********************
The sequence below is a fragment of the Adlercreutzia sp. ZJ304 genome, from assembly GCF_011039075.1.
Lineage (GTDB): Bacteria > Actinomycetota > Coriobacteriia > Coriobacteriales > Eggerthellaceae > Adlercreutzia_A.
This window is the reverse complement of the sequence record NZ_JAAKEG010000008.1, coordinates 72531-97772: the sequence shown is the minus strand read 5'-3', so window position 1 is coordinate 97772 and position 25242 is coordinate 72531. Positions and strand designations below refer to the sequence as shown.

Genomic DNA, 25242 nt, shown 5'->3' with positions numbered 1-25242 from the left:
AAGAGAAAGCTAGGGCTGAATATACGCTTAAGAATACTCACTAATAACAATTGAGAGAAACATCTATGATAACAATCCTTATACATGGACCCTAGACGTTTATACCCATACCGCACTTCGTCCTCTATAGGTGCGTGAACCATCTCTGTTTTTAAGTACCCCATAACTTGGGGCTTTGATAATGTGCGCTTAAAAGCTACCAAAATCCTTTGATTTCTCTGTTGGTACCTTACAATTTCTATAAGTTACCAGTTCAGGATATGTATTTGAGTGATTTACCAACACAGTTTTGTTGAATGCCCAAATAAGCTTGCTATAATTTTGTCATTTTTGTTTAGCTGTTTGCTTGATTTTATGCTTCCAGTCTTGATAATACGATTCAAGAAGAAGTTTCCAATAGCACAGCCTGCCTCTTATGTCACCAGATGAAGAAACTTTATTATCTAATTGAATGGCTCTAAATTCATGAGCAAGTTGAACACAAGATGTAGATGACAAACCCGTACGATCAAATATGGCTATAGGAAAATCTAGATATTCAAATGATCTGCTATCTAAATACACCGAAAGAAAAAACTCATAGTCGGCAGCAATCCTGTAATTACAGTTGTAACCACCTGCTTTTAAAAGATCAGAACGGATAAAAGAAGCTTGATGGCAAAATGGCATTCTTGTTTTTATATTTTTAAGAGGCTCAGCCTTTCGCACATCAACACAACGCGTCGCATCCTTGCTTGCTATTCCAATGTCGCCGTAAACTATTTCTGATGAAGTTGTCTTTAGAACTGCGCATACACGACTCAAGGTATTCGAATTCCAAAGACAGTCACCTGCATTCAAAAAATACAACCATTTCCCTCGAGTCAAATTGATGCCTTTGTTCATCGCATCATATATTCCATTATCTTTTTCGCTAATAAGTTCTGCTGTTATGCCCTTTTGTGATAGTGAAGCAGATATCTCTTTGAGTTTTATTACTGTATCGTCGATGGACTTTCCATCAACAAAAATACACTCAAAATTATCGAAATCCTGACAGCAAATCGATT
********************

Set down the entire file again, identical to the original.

The sequence below is a fragment of the Adlercreutzia sp. ZJ304 genome, from assembly GCF_011039075.1.
Lineage (GTDB): Bacteria > Actinomycetota > Coriobacteriia > Coriobacteriales > Eggerthellaceae > Adlercreutzia_A.
This window is the reverse complement of the sequence record NZ_JAAKEG010000008.1, coordinates 72531-97772: the sequence shown is the minus strand read 5'-3', so window position 1 is coordinate 97772 and position 25242 is coordinate 72531. Positions and strand designations below refer to the sequence as shown.

Genomic DNA, 25242 nt, shown 5'->3' with positions numbered 1-25242 from the left:
AAGAGAAAGCTAGGGCTGAATATACGCTTAAGAATACTCACTAATAACAATTGAGAGAAACATCTATGATAACAATCCTTATACATGGACCCTAGACGTTTATACCCATACCGCACTTCGTCCTCTATAGGTGCGTGAACCATCTCTGTTTTTAAGTACCCCATAACTTGGGGCTTTGATAATGTGCGCTTAAAAGCTACCAAAATCCTTTGATTTCTCTGTTGGTACCTTACAATTTCTATAAGTTACCAGTTCAGGATATGTATTTGAGTGATTTACCAACACAGTTTTGTTGAATGCCCAAATAAGCTTGCTATAATTTTGTCATTTTTGTTTAGCTGTTTGCTTGATTTTATGCTTCCAGTCTTGATAATACGATTCAAGAAGAAGTTTCCAATAGCACAGCCTGCCTCTTATGTCACCAGATGAAGAAACTTTATTATCTAATTGAATGGCTCTAAATTCATGAGCAAGTTGAACACAAGATGTAGATGACAAACCCGTACGATCAAATATGGCTATAGGAAAATCTAGATATTCAAATGATCTGCTATCTAAATACACCGAAAGAAAAAACTCATAGTCGGCAGCAATCCTGTAATTACAGTTGTAACCACCTGCTTTTAAAAGATCAGAACGGATAAAAGAAGCTTGATGGCAAAATGGCATTCTTGTTTTTATATTTTTAAGAGGCTCAGCCTTTCGCACATCAACACAACGCGTCGCATCCTTGCTTGCTATTCCAATGTCGCCGTAAACTATTTCTGATGAAGTTGTCTTTAGAACTGCGCATACACGACTCAAGGTATTCGAATTCCAAAGACAGTCACCTGCATTCAAAAAATACAACCATTTCCCTCGAGTCAAATTGATGCCTTTGTTCATCGCATCATATATTCCATTATCTTTTTCGCTAATAAGTTCTGCTGTTATGCCCTTTTGTGATAGTGAAGCAGATATCTCTTTGAGTTTTATTACTGTATCGTCGATGGACTTTCCATCAACAAAAATACACTCAAAATTATCGAAATCCTGACAGCAAATCGATT